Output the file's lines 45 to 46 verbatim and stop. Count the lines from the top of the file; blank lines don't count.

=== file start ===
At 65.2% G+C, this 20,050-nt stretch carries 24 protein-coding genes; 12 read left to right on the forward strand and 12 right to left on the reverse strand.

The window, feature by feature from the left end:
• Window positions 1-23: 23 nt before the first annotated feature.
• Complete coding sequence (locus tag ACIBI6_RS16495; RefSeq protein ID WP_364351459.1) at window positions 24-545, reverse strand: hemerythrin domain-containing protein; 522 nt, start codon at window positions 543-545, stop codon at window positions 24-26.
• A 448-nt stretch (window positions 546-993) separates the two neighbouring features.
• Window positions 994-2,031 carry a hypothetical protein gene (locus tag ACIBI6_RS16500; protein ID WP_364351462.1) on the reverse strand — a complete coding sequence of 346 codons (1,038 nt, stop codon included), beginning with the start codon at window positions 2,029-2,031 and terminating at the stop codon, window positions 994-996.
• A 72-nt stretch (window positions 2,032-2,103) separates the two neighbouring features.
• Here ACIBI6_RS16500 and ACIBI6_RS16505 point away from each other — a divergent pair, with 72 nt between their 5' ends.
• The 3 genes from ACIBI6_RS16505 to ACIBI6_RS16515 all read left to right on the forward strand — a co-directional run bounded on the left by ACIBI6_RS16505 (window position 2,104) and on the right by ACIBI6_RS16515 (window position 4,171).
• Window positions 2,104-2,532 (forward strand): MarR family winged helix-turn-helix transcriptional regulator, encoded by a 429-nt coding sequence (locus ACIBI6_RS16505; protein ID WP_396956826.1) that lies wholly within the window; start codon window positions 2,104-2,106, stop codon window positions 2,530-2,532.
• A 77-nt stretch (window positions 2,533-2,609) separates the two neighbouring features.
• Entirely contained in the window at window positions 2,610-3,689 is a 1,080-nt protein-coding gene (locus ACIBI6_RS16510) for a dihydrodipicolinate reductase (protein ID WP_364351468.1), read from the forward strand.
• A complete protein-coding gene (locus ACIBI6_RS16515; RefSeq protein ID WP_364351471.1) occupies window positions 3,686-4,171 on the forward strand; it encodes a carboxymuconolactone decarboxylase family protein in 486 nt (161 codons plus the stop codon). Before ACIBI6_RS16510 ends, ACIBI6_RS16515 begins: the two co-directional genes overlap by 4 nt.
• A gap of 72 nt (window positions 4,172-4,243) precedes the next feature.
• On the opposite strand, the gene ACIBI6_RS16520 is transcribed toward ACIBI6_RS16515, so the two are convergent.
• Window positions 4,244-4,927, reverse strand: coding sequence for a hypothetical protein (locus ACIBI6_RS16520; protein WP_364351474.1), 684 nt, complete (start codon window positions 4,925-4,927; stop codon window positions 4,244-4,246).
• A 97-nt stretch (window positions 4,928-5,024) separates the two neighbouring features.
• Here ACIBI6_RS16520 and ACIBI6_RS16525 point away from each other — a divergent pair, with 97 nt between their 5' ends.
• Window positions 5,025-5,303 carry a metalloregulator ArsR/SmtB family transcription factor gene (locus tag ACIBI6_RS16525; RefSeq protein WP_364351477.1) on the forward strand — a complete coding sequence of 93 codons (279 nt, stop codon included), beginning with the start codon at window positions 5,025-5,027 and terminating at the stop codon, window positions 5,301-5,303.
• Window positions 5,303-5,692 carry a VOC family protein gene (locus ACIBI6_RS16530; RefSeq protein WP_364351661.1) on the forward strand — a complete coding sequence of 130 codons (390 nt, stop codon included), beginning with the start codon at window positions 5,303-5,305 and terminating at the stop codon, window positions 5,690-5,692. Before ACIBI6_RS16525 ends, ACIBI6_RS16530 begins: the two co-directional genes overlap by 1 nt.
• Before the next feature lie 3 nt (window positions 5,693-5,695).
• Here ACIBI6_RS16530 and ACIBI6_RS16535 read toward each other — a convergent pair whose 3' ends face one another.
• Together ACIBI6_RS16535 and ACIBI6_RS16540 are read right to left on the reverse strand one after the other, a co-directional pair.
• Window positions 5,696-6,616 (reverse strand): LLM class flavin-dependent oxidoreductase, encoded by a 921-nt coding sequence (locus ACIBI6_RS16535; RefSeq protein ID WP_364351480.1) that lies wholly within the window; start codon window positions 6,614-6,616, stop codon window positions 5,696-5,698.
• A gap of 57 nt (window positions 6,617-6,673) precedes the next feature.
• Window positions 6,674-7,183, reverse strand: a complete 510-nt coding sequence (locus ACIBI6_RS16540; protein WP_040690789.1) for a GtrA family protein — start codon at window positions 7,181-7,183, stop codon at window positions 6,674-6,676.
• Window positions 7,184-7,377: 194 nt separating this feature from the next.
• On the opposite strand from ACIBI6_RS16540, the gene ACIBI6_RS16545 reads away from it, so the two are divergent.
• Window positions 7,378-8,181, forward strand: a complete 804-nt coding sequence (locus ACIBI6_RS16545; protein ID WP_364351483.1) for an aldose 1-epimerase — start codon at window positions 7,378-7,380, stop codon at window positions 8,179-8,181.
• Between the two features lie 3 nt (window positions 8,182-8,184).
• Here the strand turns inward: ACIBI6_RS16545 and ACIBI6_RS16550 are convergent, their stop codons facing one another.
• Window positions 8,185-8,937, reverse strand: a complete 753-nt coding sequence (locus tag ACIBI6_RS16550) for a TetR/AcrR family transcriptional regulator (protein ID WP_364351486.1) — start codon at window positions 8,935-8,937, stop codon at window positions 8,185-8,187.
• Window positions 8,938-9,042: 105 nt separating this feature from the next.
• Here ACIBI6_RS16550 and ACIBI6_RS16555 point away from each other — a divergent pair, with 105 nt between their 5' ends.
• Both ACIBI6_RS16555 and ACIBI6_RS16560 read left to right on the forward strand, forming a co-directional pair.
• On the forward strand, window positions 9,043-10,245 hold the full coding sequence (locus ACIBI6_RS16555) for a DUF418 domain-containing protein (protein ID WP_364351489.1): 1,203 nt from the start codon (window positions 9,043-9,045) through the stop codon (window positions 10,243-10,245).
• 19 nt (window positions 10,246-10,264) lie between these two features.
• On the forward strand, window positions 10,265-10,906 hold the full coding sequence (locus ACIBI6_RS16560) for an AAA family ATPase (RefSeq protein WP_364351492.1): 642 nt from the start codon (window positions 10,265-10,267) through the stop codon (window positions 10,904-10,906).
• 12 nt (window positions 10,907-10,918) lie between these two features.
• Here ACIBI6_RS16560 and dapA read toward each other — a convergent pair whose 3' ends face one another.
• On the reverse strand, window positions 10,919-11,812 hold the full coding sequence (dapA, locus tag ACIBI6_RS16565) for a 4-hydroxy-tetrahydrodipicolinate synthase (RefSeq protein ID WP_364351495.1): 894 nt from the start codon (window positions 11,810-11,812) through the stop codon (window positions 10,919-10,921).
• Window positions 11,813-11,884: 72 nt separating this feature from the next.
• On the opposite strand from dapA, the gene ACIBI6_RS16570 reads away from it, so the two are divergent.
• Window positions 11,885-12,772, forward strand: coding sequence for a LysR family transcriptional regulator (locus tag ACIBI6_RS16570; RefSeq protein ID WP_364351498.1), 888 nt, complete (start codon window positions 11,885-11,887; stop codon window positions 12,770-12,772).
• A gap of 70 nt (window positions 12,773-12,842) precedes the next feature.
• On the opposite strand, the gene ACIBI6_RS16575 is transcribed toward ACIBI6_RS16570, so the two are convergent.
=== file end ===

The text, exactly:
• A gap of 70 nt (window positions 12,773-12,842) precedes the next feature.
• On the opposite strand, the gene ACIBI6_RS16575 is transcribed toward ACIBI6_RS16570, so the two are convergent.